TiDB is an open source distributed HTAP database compatible with the MySQL protocol
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|license||Apache License 2.0|
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What is TiDB?
TiDB (“Ti” stands for Titanium) is an open-source NewSQL database that supports Hybrid Transactional and Analytical Processing (HTAP) workloads. It is MySQL compatible and features horizontal scalability, strong consistency, and high availability.
TiDB expands both SQL processing and storage by simply adding new nodes. This makes infrastructure capacity planning both easier and more cost-effective than traditional relational databases which only scale vertically.
MySQL Compatible Syntax
TiDB acts like it is a MySQL 5.7 server to your applications. You can continue to use all of the existing MySQL client libraries, and in many cases, you will not need to change a single line of code in your application. Because TiDB is built from scratch, not a MySQL fork, please check out the list of known compatibility differences.
Distributed Transactions with Strong Consistency
TiDB internally shards table into small range-based chunks that we refer to as “regions”. Each region defaults to approximately 100MiB in size, and TiDB uses a Two-phase commit internally to ensure that regions are maintained in a transactionally consistent way.
TiDB is designed to work in the cloud – public, private, or hybrid – making deployment, provisioning, operations, and maintenance simple.
The storage layer of TiDB, called TiKV, became a Cloud Native Computing Foundation member project in 2018. The architecture of the TiDB platform also allows SQL processing and storage to be scaled independently of each other in a very cloud-friendly manner.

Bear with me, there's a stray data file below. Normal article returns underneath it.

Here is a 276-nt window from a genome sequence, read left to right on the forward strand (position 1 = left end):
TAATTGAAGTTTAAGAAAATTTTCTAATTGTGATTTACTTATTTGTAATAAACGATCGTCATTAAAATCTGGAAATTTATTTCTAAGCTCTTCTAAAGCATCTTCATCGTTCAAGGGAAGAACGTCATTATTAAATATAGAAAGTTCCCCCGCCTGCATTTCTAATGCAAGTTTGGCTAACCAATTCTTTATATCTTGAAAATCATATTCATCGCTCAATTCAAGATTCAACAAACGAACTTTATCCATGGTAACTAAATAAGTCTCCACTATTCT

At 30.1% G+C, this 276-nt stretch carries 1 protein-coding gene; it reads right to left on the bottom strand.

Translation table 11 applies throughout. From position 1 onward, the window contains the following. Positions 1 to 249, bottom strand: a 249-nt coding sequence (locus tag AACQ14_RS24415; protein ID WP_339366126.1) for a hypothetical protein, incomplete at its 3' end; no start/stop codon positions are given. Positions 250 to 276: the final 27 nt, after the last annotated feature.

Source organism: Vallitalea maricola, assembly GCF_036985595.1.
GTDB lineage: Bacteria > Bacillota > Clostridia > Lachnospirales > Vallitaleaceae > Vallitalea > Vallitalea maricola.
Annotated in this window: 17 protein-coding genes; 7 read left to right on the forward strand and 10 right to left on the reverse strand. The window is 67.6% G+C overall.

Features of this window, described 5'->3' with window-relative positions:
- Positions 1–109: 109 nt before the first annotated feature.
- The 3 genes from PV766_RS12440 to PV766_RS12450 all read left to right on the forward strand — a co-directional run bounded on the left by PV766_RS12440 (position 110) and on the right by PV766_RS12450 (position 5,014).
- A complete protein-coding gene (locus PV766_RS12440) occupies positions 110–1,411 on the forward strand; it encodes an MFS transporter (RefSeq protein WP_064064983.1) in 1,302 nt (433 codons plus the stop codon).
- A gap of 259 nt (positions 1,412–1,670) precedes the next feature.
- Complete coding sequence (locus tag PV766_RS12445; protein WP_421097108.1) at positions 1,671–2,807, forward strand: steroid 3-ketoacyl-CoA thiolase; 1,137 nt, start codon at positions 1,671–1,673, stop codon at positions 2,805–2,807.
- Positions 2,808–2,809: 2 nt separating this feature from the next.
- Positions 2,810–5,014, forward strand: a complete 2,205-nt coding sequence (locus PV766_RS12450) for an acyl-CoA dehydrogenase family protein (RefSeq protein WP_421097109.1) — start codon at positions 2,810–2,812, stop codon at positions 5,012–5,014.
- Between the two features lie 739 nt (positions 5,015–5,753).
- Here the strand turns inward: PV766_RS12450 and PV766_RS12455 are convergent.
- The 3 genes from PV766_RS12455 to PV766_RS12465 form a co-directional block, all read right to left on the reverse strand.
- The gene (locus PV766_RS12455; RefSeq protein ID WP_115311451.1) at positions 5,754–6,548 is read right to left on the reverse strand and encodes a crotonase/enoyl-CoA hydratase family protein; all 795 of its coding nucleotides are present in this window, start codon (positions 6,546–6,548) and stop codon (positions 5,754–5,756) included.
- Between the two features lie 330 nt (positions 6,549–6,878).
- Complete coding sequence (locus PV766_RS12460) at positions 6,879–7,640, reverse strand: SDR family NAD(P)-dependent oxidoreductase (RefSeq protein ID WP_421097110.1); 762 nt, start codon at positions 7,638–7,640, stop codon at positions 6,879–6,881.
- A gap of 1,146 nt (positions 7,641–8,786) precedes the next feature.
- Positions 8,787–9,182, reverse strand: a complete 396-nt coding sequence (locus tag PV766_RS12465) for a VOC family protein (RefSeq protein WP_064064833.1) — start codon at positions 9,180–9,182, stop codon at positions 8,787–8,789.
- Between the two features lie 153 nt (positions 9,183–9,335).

TiDB is designed to support both transaction processing (OLTP) and analytical processing (OLAP) workloads. This means that while you may have traditionally transacted on MySQL and then Extracted, Transformed and Loaded (ETL) data into a column store for analytical processing, this step is no longer required.
TiDB uses the Raft consensus algorithm to ensure that data is highly available and safely replicated throughout storage in Raft groups. In the event of failure, a Raft group will automatically elect a new leader for the failed member, and self-heal the TiDB cluster without any required manual intervention. Failure and self-healing operations are also transparent to applications.
For more details and latest updates, see official TiDB blog.
View the current list of in-production TiDB adopters here.
Read the Roadmap.
Read the Quick Start Guide, which includes deployment methods using Ansible, Docker, and Kubernetes.
Contributions are welcomed and greatly appreciated. See CONTRIBUTING.md for details on submitting patches and the contribution workflow. For more contributing information, click on the contributor icon above.
TiDB is under the Apache 2.0 license. See the LICENSE file for details.